053 03/37 The Mental Wizard

by

The massive creature — a mile from head to toe! — sleeps in the steaming jungle. Is the behemoth real, or has the golden enchantress “Z” conquered the magnificent Man of Bronze with the hypnotic power of her superhuman mind? Doc Savage meets his mental match when he uncovers the strange lost kingdom of the deadly Amazon.


3703.jpg 053.jpg

Categories

Tags

Share This

5 Comments

  1. Bryan Bullock

    This is one of my all-time favorite Doc stories. There are more than a few that are better written, but “The Mental Wizard” is just so cool! An immense statue in the jungle; a lost, ancient people who inhabit it; a “magical” treasure and ancient elixer; the beautiful and mysterious “Z,” a potential match for Doc; Doc getting manipulated, and having to manipulate in his turn, and pulling off a few neat tricks without too many gandgets. I loved this one. I sometimes talk about the Wizard to people who don’t even read the books. I get lots of strange looks. But hey, it’s a great one!

  2. I read this in one afternoon in college a thousand years ago and remember it being good enough to keep me reading . . . and I particularly liked the Bama cover. It would have made a great Graphitti Designs poster. I wouldn’t say this story was in the top rank of Doc tales, but it’s got all of the Doc Savage conceits in place and if you aren’t too picky about plot or some lazy writing here and there, you’ll have a good time.

  3. Mark Carpenter

    Written by Dent in 1937 (a generally bad year for Doc stories), “The Mental Wizard” is a fairly rousing little tale. It’s no “Fortress of Solitude,” but the action is brisk, the location is fun and there are plenty of ingenious details. The idea of an entire city located inside a giant statue is pure Dent. And I loved Doc’s sleight of hand trick to crack open the secret of Klantic in the last pages.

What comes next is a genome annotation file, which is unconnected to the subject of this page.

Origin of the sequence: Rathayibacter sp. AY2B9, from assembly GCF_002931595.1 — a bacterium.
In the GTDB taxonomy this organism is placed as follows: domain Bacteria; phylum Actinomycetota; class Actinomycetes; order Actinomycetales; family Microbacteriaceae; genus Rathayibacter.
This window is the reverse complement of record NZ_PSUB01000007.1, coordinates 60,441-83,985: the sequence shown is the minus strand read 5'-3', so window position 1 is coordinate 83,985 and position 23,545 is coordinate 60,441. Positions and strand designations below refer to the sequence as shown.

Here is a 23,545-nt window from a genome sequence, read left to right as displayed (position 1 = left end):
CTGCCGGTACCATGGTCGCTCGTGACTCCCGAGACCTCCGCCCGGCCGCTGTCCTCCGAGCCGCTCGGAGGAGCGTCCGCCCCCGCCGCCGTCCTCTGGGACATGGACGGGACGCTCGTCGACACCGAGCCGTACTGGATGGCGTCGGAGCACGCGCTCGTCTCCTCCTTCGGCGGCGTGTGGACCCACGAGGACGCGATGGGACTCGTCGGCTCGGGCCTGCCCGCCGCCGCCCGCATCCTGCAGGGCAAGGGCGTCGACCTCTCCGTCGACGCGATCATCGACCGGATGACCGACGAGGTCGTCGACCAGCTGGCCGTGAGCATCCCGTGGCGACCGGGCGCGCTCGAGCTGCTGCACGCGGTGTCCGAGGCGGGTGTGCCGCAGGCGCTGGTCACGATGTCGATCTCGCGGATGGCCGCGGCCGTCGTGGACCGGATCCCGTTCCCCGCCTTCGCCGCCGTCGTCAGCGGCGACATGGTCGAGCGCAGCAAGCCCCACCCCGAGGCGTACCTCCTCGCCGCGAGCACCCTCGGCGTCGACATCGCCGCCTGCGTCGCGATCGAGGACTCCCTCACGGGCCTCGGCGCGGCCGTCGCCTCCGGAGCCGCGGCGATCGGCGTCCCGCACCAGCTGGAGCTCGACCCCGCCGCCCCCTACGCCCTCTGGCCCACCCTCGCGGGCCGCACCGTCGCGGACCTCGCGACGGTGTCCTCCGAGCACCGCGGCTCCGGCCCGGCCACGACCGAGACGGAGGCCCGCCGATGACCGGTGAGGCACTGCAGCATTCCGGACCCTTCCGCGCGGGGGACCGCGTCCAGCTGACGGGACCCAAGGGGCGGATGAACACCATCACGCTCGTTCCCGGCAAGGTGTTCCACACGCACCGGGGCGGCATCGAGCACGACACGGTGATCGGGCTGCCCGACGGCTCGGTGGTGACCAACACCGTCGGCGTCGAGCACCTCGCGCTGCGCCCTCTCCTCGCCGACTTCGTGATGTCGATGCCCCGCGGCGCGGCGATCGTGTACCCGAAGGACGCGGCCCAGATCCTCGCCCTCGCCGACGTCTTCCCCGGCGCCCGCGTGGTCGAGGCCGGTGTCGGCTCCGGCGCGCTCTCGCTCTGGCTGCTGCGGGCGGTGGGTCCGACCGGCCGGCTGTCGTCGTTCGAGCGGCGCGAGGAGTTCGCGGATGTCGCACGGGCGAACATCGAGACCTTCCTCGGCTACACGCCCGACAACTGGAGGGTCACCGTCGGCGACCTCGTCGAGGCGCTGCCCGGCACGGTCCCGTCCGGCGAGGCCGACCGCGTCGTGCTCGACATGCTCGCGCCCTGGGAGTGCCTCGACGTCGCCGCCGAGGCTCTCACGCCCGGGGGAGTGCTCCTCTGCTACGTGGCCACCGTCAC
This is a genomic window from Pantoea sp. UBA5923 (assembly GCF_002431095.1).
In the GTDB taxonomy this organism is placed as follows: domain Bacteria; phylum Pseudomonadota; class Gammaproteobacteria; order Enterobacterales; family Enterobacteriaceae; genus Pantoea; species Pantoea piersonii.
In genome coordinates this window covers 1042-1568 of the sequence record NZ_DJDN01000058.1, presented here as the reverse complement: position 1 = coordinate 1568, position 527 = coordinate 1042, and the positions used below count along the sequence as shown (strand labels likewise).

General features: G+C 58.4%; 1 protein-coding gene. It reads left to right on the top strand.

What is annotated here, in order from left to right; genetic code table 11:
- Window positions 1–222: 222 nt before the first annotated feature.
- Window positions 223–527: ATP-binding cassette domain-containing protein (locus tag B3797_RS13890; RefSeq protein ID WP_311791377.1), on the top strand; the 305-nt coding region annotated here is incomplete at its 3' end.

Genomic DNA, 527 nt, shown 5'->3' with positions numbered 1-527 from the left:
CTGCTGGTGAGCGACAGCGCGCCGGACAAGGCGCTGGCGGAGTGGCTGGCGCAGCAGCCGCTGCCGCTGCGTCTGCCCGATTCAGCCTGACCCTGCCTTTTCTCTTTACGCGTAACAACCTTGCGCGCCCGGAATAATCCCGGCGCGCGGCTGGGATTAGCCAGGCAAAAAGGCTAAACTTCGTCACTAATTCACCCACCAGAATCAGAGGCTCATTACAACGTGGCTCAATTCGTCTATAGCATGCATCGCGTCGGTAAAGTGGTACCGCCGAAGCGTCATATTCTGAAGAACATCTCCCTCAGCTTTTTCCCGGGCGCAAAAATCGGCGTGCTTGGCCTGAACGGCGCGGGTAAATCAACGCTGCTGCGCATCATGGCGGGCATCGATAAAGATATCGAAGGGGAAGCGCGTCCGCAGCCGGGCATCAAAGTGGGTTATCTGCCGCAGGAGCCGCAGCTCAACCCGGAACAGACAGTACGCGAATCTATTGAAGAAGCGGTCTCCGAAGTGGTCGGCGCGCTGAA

Bottom line, I give it a low “B”.

  4. Scott Kimball

    A fun and fast read, with lots of great elements. I thought it all wrapped up a little too fast at the end, though…it could have used a few more pages devoted to the city in the statue, but all in all, a good Doc tale.

  5. Richard Cording

    What is there to say? As I’ve mentioned on previous posts, I was never a great fan of the “lost civilisation” Doc story, but this one was truly great. It held my attention from start to finish. And Doc was his usual awesome self! A point struck me, though… Was Will Murray’s novel PYTHON ISLE based on an early draft of this story? The openings of both – a mystery plane, piloted by a missing aviator and accompanied by a stange woman in golden clothing, are identical.

Leave a Reply

Your email address will not be published. Required fields are marked *